The invention concerns an adaptor, intended to operate as a heat exchanger, that is furnished with ice and coupled to enable a convective treatment device to provide a generalized bath of cooled or chilled air to a person. In this regard, the adaptor has an enclosure with at least two ports for supporting a flow of pressurized air through the enclosure. For convenience, throughout this description one port will be denominated an “inlet port”, denoting that the so-named port may receive or couple a flow of pressurized air into the enclosure, and the other port will be denominated as an “outlet port”, denoting that the so-named port may receive or couple a flow of pressurized air out of the enclosure. The use of the terms “inlet port” and “outlet port” in this description, and in the claims of this application should not be taken to limit the adaptor to supporting a unidirectional flow of air; nor should such use be taken to limit the function of any port to supporting flow of air in only one direction. In fact, the flow of air through the adaptor may, in some designs, be reversible, so that what is in one instance an “inlet port” may well become an “outlet port” in another instance, and vice versa. The adaptor has a cavity, internal to the enclosure, and in communication with a first port and a second port to enable a flow or stream of pressurized air therebetween. The cavity has a shape to position ice in the flow or stream of pressurized air. An example of a convective treatment device with which the adaptor may be used is described in U.S. Pat. No. 5,324,320. A representative convective treatment system may include components marketed under the brand name BAIR HUGGER® by Augustine Medical, Inc., Eden Prairie, Minn., the assignee of this patent application. While the present invention will be described for cooling a person, it could also be incorporated into systems used for cooling other things, such as an animal, a container or a room.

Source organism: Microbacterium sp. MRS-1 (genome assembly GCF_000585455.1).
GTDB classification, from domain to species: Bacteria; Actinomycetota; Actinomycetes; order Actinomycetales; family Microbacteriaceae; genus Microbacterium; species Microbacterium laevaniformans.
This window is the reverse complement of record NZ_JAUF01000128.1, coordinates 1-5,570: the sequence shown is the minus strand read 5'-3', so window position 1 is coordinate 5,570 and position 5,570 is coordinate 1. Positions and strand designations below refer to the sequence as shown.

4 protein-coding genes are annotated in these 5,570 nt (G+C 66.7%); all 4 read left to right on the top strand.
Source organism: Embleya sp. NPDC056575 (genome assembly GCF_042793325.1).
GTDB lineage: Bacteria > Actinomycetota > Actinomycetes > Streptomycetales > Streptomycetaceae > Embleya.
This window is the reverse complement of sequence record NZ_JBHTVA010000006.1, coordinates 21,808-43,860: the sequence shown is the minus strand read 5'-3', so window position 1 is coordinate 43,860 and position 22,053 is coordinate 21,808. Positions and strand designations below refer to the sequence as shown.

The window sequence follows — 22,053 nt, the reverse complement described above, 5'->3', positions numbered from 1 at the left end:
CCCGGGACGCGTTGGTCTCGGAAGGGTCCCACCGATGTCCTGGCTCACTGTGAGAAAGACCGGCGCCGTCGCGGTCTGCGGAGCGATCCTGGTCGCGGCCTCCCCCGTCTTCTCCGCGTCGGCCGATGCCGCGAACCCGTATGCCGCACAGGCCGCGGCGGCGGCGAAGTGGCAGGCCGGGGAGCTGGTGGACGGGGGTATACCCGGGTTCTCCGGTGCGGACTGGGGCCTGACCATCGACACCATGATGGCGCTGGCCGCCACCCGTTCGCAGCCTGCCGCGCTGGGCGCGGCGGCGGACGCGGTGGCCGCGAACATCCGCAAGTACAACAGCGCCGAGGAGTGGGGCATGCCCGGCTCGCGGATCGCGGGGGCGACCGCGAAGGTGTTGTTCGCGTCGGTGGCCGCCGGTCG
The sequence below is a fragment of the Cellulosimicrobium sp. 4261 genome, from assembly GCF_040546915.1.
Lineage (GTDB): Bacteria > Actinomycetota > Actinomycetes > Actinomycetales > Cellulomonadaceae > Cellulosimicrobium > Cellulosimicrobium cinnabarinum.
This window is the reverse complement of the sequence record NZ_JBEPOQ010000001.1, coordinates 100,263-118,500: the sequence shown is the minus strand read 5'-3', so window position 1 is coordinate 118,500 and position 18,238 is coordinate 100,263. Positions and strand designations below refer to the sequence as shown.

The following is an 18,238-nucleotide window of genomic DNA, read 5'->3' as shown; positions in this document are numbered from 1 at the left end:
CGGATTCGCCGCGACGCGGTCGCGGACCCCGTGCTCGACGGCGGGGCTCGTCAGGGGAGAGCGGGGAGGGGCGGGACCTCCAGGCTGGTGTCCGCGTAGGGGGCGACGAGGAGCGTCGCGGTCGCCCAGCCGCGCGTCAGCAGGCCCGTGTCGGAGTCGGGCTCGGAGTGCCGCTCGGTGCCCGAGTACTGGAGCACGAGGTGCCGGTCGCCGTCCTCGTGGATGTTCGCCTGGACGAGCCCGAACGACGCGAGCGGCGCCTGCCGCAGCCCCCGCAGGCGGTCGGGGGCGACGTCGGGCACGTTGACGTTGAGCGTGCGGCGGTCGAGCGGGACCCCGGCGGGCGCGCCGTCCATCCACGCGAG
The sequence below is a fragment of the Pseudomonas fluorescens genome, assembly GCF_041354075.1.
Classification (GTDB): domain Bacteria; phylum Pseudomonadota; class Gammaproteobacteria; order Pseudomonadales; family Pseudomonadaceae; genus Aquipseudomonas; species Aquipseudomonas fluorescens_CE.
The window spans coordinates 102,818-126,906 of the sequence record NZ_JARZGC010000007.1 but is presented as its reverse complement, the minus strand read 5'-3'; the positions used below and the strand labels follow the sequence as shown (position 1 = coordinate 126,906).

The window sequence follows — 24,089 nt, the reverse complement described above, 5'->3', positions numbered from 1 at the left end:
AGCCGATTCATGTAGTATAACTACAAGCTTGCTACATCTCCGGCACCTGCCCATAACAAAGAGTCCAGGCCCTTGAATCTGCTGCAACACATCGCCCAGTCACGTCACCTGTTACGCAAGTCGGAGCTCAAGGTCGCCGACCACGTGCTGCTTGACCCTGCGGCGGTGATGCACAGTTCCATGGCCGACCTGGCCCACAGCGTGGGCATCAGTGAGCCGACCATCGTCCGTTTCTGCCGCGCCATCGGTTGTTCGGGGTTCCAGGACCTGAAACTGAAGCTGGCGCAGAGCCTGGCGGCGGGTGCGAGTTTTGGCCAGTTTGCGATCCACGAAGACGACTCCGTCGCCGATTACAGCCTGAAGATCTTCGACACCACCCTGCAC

Some optional features of the adaptor include a resealable container for holding ice, an optimized air flow path through the adaptor for increased cooling of the air, and air bypass for air temperature adjustment.
Referring now to
Referring again to
In use, the mass 32 should fill the enclosure 12 to a point below the air inlet 18 and air outlet 20. The “U” shape of the cavity 28 was chosen so that the air inlet 18 and the air outlet 20 are located near the top of the enclosure 12 to prevent any water from the melting ice from dripping into the air inlet 18 or air outlet 20 (or any hoses that may be attached to them). Also with the “U” shape (or equivalent) of the cavity 28, gravity will cause the ice to settle in the base of the enclosure and air will be forced through the ice bed. As the ice melts, water collects or pools at the bottom of the enclosure. Pooling water covers the ice bed and reduces the amount of the mass of ice exposed to the air stream. It may therefore be desirable to drain off the water that collects in the bottom of the enclosure as the ice melts. If so, this can be done by holes in the bottom of the enclosure or the addition of the drain bag 14, suspended under the enclosure 12. As ice 32 melts, the water seeks the bottom of the enclosure 12, flowing into drain bag 14 via the drain tube 16. The water is drained away to keep the ice exposed to the airflow through the ice bed. The drain bag 14 may be removable so that it may be emptied while the cooling therapy continues. In some cases, the drain bag 14 may be omitted and the water may drip out of the drain tube 16 into another type of container, like a bucket, such as a 5 gallon bucket, or drain.
In use, the blower assembly 103 provides a stream of pressurized air 44 to the adaptor 10, 200, 300, 400 through the first hose 112. The pressurized air then flows through the adaptor 10, 200, 300, 400 and is cooled or chilled by the ice bed, as described with each embodiment. The now cooled pressurized air 46 leaves the adaptor 10, 200, 300, 400 and travels through the second hose 114 into the blanket 102, where the cooled pressurized air 46 is expelled through the apertures, bathing the person 101 in cool air. Tests have shown that a forced-air convective treatment system as described may cool an air stream of roughly 30 cubic feet per minute from room temperature down to 4 to 6° C. for an hour. The cooled air temperature may be maintained for long periods of time without interruption, or continuously if the mass of ice is replenished as it melts.